During the past month, almost all the US Treasuries coupon auctions have tailed. A tail occurs when the auction prices at a higher yield than When Issued. Together with dropping indirect bidder demand, that becomes a clear sign of supply and demand asymmetry.

The issue lies in the fact that the US Treasury is trying to sell high volumes of notes compared to pre-COVID, despite traditional buyers of US government bonds having sensibly diminished. The best example is the Federal Reserve, which, through QE, has been purchasing bonds since the Global Financial Crisis until the COVID-19 pandemic. However, the Fed is now a net seller of Treasuries through Quantitative Tightening (QT). Also, foreign investors are buying less US government securities, as the cost of hedging against currency risk has increased dramatically, and they find better investment opportunities at home. Japanese investors are the largest foreign holders of US Treasuries; however, with rising JGB yields at home, it doesn't make sense for them to buy into US or European sovereigns as once hedged against the JPY they provide a negative return.

Compared to the 2010-2020 decade, coupon issuance has increased by around 60% for both 10- and 30-year securities. The Treasury went from selling an average of $22 billion in 10-year US Treasury notes every month before the pandemic to selling an average of $36 billion per month during the last quarter. The belly of the curve, therefore, Treasuries with 5- and 7-year tenors increased by roughly 30% in auction size since pre-COVID.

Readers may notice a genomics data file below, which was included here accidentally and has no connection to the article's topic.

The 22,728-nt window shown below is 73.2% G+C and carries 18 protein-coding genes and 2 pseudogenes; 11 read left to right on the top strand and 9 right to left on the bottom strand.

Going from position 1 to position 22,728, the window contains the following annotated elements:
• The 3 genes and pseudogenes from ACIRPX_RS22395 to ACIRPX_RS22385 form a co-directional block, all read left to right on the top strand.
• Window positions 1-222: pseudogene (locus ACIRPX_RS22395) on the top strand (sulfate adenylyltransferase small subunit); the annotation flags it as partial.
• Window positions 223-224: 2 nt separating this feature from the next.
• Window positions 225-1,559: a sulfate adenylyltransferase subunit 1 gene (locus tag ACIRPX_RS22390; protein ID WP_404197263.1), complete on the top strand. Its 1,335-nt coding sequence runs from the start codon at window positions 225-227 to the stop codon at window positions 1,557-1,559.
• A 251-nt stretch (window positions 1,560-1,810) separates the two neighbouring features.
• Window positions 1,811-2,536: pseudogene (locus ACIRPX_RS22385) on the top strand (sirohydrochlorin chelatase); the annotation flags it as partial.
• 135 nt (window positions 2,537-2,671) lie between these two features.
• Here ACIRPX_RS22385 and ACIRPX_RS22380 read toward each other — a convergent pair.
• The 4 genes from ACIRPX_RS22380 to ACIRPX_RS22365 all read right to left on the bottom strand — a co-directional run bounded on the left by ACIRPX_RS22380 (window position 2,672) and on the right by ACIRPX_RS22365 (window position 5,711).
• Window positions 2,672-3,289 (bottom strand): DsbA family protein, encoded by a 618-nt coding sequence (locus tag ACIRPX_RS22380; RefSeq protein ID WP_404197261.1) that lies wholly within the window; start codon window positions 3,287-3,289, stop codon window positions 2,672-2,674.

With a war in the Middle East escalating, and entering into an election year, spending will likely continue to increase, demanding greater borrowing from the US Treasury.

What does that mean for investors?

The US yield curve is poised to continue to bear-steepen, unless the market narrative shifts. Within this environment, we continue to favor the front part of the yield curve up to 3-year maturities and the 10-year tenor. Building a barbell will enable clients to take advantage of high yields in the front end while adding protection with 10-year US Treasuries in case a recession materializes.